Still. Blade Runner (Ridley Scott, 1982).
July 10, 2015

Superconversation 48: Jason Adams responds to Keti Chukhrov, “Why Preserve the Name ‘Human’?”

Day 48: Jason Adams responds to Keti Chukhrov, “Why Preserve the Name ‘Human’?”

“. . . while Kant and Hegel are narrated as embracing the “inhumanness within humanness”, ACC/SR/OOO is said to posit alienation as something that must be endured beyond the human entirely, since the human is incapable of encountering the alien from within the human, as remains possible in Kant and Hegel. . .Such a claim seems a strange one . . . Does Chukhrov mean to say, rather, that for ACC/SR/OOO, the noumenal is inaccessible to the phenomenal subject, which must rely instead, upon reason, mathematics, carbon-dating, and other abstractions? . . . The fact that Reza Negerastani’s concept of the “inhuman”, for instance, supports neither Chukhrov’s rhetorical choice nor the distinction it is attached to, would seem to deepen the stakes of answering these queries properly.”

Join the conversation and respond to Jason, or add your own perspective on Keti Chukhrov’s piece.

To participate follow the link or register here:

Superconversations is a collaboration between 
e-flux & The New Centre for Research & Practice


For Machine Use Only: A New Publication by &&& / The New Centre

We are excited to announce the release of our publication produced in conjunction with Mohammad Salemy’s installation at the 11th Gwangju Biennale 2016. The book expands on the idea of machinic vision, featuring short texts by a range of thinkers, philosophers and scholars who were asked to contemplate about the possibilities and limitation of a […]

Superconversation 57: Andrey Gorokhov responds to Oleksiy Radynski,“The Arts for the Global Conflict: A 2115 Report”

The joy of time travel isn’t to see how the world or people will look at a very distant point in time, but to find that there some concepts, pictures, artifacts, lifehacks, etc, that derive exclusively from one’s own era. Yet, what’s found is actually brought by the time traveler himself in order to save today’s artifacts and circumstances from decay, or — even better — from critique and close scrutiny . . . the time traveler becomes a smuggler: in order to stop something from being questioned, he smuggles it into the distant future, since no one is yet there to have any doubts about the many issues, ideas and controversies of our highly nontransparent age. It appears therefore, as though the real achievement of the future — its comparative advantage — is the absence of doubts, cognitive disorders, paradoxes and dissonances. There are no double binds in the future! In the future everybody cares for art and artists and we don’t even need to ask ‘why?’ . . . In the future, such questions, as well as many others, no longer exist . . .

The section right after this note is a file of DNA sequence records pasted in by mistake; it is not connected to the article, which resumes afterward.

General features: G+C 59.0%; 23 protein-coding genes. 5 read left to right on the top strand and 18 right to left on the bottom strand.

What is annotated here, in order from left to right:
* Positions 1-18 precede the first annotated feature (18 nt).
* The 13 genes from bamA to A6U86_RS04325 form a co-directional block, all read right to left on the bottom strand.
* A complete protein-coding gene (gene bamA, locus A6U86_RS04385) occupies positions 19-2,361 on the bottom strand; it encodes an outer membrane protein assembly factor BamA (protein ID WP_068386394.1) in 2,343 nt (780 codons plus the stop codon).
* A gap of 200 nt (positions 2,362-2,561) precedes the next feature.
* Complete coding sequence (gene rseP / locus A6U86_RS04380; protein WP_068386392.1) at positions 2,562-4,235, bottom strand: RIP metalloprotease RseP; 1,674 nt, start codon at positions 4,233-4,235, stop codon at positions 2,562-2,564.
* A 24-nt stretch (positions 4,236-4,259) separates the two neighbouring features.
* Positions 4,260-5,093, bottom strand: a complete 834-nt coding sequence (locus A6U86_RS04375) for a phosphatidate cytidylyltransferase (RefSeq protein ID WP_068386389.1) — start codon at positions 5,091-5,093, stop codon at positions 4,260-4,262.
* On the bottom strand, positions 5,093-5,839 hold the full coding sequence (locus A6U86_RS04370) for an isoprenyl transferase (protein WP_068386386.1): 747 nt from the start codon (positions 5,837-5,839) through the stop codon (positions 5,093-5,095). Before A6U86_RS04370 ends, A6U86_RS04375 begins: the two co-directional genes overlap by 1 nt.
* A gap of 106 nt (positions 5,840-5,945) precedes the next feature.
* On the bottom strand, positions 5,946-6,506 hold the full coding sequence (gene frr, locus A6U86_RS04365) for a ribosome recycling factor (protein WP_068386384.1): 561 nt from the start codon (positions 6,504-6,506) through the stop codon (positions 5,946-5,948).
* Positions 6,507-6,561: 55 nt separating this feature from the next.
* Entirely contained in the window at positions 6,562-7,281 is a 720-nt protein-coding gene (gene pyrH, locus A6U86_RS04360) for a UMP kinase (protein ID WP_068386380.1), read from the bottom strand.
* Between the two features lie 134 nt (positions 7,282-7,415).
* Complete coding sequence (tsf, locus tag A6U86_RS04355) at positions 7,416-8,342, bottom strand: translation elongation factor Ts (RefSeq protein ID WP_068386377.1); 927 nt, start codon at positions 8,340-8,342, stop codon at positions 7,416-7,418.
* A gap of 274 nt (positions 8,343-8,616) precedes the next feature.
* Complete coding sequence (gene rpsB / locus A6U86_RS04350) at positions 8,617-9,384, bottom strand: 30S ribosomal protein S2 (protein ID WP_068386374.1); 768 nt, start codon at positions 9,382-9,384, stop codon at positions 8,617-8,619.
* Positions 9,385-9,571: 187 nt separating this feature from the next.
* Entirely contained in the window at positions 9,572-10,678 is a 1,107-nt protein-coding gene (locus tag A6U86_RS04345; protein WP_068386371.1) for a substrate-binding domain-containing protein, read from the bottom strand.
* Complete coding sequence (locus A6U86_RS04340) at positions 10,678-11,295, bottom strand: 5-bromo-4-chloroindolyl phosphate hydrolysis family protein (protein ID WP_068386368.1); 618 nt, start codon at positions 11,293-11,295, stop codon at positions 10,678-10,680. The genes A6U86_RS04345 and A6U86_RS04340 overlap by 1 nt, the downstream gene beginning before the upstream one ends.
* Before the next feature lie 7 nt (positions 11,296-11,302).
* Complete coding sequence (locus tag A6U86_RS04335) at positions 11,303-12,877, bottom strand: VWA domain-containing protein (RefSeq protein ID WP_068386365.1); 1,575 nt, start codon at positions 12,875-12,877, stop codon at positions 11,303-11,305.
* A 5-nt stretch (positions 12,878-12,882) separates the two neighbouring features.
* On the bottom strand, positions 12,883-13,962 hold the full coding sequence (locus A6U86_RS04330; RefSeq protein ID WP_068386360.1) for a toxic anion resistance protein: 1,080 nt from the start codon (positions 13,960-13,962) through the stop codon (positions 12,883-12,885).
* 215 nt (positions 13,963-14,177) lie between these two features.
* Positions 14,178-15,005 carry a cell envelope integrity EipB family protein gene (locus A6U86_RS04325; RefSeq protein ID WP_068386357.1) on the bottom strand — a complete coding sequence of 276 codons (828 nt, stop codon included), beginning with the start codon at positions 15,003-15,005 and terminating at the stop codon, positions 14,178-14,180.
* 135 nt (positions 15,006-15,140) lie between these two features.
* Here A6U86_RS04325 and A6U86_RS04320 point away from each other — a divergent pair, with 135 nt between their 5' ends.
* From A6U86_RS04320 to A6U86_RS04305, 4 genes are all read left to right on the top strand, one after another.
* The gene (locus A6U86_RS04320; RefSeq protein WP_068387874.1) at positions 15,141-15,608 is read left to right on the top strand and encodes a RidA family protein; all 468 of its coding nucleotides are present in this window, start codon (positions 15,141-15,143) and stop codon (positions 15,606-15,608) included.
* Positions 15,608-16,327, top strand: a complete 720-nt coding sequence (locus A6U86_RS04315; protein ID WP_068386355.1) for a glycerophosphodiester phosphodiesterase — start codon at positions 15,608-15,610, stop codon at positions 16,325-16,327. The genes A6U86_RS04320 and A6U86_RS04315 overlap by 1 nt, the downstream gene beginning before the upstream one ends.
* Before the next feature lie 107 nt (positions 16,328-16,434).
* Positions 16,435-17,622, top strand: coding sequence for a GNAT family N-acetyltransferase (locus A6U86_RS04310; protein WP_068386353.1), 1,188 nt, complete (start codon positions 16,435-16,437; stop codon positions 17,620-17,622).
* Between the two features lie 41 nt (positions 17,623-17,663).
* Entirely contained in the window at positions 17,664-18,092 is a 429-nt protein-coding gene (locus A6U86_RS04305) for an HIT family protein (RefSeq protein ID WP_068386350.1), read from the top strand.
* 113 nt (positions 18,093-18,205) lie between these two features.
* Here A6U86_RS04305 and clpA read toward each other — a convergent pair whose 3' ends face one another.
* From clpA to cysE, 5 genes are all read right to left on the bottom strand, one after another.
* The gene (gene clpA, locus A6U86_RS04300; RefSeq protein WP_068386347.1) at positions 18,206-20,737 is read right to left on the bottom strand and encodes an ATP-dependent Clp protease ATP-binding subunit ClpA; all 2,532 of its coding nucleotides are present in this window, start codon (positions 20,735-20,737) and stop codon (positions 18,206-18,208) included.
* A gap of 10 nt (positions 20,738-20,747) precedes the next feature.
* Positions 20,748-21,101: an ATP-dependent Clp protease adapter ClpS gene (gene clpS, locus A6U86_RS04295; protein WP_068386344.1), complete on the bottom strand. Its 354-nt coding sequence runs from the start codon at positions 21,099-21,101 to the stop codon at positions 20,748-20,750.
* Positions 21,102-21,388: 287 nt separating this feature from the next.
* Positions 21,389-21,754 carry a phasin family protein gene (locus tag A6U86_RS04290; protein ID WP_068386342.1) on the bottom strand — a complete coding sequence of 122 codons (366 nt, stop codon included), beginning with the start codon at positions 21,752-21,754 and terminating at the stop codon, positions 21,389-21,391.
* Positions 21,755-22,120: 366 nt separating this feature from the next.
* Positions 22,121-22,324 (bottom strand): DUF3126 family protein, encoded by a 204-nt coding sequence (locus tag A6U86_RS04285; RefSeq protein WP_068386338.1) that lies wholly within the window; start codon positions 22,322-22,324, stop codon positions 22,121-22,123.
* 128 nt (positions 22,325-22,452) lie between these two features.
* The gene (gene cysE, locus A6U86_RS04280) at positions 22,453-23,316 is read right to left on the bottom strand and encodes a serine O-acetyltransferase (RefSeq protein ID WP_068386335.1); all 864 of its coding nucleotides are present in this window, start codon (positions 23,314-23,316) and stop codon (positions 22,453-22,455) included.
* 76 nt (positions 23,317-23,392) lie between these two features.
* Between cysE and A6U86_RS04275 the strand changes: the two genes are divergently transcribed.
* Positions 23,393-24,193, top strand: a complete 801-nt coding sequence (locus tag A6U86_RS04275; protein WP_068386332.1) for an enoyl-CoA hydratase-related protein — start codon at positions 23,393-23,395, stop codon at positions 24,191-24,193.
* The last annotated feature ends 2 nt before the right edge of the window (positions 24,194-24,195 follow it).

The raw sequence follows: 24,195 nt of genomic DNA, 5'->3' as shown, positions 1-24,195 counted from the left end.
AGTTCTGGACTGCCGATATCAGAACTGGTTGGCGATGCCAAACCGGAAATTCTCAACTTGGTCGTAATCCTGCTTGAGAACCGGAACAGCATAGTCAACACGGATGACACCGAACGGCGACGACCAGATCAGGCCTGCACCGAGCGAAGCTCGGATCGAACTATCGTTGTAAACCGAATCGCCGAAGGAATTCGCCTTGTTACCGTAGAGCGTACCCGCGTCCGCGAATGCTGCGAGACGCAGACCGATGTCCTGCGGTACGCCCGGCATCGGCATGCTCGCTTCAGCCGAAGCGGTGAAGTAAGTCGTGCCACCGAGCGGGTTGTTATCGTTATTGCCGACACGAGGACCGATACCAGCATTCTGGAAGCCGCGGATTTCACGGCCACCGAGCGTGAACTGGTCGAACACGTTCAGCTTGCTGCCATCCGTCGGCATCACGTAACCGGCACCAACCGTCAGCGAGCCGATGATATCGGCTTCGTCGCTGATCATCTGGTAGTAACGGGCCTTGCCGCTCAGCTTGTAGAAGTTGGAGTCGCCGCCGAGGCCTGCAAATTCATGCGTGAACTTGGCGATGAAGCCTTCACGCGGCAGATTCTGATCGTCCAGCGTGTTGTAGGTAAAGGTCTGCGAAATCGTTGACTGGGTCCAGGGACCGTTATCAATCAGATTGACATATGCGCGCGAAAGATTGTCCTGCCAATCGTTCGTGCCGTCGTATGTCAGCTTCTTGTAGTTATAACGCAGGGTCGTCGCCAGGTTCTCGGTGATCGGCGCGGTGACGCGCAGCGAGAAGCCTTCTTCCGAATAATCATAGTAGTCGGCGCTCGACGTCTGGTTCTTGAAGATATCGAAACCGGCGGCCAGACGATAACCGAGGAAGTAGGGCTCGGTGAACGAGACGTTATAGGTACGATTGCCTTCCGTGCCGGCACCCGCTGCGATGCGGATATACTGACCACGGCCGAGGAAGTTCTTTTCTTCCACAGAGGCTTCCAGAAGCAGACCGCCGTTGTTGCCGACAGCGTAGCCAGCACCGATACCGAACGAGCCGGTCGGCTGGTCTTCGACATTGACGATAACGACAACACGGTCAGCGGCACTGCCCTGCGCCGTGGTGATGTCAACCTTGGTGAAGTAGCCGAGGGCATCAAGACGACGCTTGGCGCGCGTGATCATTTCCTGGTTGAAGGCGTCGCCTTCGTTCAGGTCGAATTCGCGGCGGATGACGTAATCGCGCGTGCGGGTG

Superconversation 56: Jason Adams responds to Jussi Parikka, “The Alchemic Digital, The Planetary Elemental”

Day 56: Jason Adams responds to Jussi Parikka, “The Alchemic Digital, The Planetary Elemental” “. . . it is the planetary computational accoutrement to the economic proper that ensures the just-in-time acquirability of the needed elements, such as the practice of High Frequency Trading (HFT) requires the development of software and hardware through which nanosecond-level […]

Superconversation 58: Mohammad Salemy responds to Aaron Schuster ,“You can’t Ask Everyone to Behave Ethically Just Like That”

Mohammad Salemy outlines some of the main criticisms of Accelerationism today and shares “a few insights (and perhaps critiques) in order to judge this intellectual movement from within its ranks [while providing] constructive insights on how to move forward from here”

Superconversation 54: Dana Kopel responds to Showkat Kathjoo, “The Memory of a Deluge and the Surface of Water”

. . . what to make of objects whose properties and relations are magical, decidedly unreal? Philosophy constitutes itself in opposition to magic; realism and rationality are understood to be incompatible with the inexplicable, unpredictable nature of wish-granting boxes, immortal apples who long for death, and other supernatural phenomena. While OOO and SR point towards a universe in which everything exists, the objects in these stories press further, insisting upon their own agency, centrality and unknowability. They are magic objects; they constitute miniature universes in which the tragedies and commonplaces of the “real” are constantly displaced by the possibility of unexpected transformation . . . [magic objects] offer an escape from the codified, knowable real, but one grounded in the reality of tangible things and the relations between them. They are magic not because of some illusionistic quality—that they are not, or something more than, what they seem—but because they possess supernatural abilities, affective and material capabilities literally beyond nature.